A mammoth task -- sorting out mammoth evolution

May 30, 2011
An illustrated figure of the Columbian mammoth and the woolly mammoth

Mammoths were a diverse genus that roamed across Eurasia and North America during the Pleistocene era. In continental North America, at least two highly divergent species have long been recognized – woolly mammoths (Mammuthus primigenius) and Columbian mammoths (M. columbi). But new genetic evidence published in BioMed Central's open access journal Genome Biology suggests that these species may have been closely related enough to mate when they had the chance.

Remains of woolly mammoths have been found across the glacial tundra-steppe of Eurasia and northern North America, while the much physically larger Columbian mammoths inhabited the savannah environments of temperate southern and central North America. The differences between the species have long been considered as unique adaptations to the environments where they evolved. But by piecing together trace fragments of DNA from an 11 thousand year-old Columbian mammoth from Fairview, Utah, a team of Canadian, American and French researchers found that surprisingly the mitochondrial genome from this mammoth was nearly indiscernible from that of its northern woolly counterparts.

But the group does not suspect that this requires a re-write of North American mammoth evolution. "We think this individual may have been a woolly-Columbian hybrid," says Jacob Enk of the McMaster Ancient DNA Centre, the group that led the research. "Living African elephant species interbreed where their ranges adjoin, with males of the bigger species out-competing the smaller for mates. This results in mitochondrial genomes from the smaller species showing up in populations of the larger. Since woolly and Columbian ranges periodically overlapped in time and space, it's likely that they engaged in similar behaviour and left a similar genetic signal." The team goes on to suggest that interbreeding may explain some mammoth fossils that have intermediate physical characteristics, between woollies and Columbians, sometimes assigned to the M. jeffersonii.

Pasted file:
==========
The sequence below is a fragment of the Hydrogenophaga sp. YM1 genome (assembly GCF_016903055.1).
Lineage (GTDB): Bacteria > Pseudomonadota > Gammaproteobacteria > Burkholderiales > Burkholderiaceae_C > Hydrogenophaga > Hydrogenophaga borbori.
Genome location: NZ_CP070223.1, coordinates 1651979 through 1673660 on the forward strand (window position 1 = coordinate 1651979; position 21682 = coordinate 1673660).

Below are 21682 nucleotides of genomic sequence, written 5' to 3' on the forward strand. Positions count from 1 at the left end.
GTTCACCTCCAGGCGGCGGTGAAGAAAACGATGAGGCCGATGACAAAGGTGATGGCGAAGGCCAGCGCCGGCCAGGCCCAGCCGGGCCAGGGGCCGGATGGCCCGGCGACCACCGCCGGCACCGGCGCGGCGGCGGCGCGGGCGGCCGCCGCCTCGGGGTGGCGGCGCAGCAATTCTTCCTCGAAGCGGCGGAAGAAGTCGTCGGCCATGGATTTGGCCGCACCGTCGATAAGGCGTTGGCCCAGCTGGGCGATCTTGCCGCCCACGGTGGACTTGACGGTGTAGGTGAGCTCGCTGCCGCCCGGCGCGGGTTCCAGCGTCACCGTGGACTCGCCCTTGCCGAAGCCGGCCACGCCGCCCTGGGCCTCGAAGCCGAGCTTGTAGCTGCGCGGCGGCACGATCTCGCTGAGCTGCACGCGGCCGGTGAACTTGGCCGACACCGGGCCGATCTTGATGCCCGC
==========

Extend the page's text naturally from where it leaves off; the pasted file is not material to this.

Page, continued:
They do not rule out other explanations however, and note that the only way to know for sure whether their was a hybrid is to sequence nuclear DNA from it and other mammoths. For poorly-preserved remains like those of southern-ranging Columbians, this will be a challenge. But they expect that by exploiting new cutting-edge sequencing technologies, the nuclear genomes of these amazing animals are within reach.

Explore further: Aging white lion euthanized at Ohio zoo

More information: The Complete Columbian mammoth mitogenome suggests interbreeding with woolly mammoths, Jacob Enk, Regis Debruyne, Alison Devault, Christine E King, Todd Treangen, Dennis O'Rourke, Steven L Salzberg, Daniel Fisher, Ross MacPhee and Hendrik Poinar, Genome Biology (in press)

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kevinrtrs
1 / 5 (10) May 31, 2011
This is more like sorting out Mammoth relations rather than evolution. The researchers are on a hiding to nothing if they think they can find out the ancestoral path of the Mammoths.
By the way, notice the language which clearly points out just how shaky the ground is for any origins research: "We think this...", "it's likely that...", "that interbreeding may..." and so on. There's absolutely no way that certainty can be obtained when speculating about things that happened in the past because you just cannot go back there to observe it. No one was there to observe and carefully document how a reptile changed into a mammoth. That is why you have to take it all on faith. And hence evolution[the one-ancestor for all type] is a religion.
Tseihta
3.5 / 5 (4) May 31, 2011
Haha you religious nut-cases are all the same. Only smart people can claim they don't know everything. Not like the delusional... who have the answer "it's my imaginary friend, whom I both fear and love upon punishment of an eternity of pain and burning, that made these animals... individually unique!" Next time you talk to your Gawd can you ask her why you have tonsils and an appendix. I always wanted to know that.